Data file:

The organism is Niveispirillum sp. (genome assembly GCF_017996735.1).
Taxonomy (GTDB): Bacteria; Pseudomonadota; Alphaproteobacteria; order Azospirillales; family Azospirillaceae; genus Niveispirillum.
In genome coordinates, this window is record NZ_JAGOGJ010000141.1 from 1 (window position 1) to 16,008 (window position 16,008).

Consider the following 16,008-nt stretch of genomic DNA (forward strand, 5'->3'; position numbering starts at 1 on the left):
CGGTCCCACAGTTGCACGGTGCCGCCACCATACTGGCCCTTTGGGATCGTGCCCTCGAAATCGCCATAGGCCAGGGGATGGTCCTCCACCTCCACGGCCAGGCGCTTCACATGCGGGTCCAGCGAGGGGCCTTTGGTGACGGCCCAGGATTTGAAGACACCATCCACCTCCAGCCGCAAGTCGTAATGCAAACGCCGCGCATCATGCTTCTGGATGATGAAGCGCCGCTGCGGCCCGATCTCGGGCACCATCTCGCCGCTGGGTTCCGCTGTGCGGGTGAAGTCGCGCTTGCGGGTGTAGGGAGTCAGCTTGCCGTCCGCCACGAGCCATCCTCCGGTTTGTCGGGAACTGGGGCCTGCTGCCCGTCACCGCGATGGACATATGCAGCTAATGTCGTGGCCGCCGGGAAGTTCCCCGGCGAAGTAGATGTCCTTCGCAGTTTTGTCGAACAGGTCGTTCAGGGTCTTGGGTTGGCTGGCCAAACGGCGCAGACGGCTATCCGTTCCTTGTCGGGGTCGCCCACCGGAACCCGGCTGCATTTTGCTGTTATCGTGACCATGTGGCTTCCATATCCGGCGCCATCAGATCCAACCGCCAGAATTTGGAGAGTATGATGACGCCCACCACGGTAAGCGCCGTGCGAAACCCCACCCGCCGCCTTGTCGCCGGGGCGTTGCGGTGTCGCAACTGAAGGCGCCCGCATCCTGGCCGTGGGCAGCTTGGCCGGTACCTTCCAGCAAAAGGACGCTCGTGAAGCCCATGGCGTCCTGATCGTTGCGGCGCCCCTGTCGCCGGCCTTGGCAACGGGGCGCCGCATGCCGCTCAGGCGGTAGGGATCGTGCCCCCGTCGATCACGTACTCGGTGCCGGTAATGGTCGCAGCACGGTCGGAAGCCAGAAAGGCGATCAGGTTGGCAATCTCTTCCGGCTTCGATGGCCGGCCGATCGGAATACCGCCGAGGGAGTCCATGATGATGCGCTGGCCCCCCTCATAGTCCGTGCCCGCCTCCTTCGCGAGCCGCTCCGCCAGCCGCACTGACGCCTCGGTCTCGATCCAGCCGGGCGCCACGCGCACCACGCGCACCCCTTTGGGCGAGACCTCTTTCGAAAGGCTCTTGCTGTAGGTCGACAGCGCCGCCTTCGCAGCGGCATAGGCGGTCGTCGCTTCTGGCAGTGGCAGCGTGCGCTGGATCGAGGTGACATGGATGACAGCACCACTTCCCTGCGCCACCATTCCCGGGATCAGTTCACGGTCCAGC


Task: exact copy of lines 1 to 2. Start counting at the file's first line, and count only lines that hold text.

The organism is Niveispirillum sp. (genome assembly GCF_017996735.1).
Taxonomy (GTDB): Bacteria; Pseudomonadota; Alphaproteobacteria; order Azospirillales; family Azospirillaceae; genus Niveispirillum.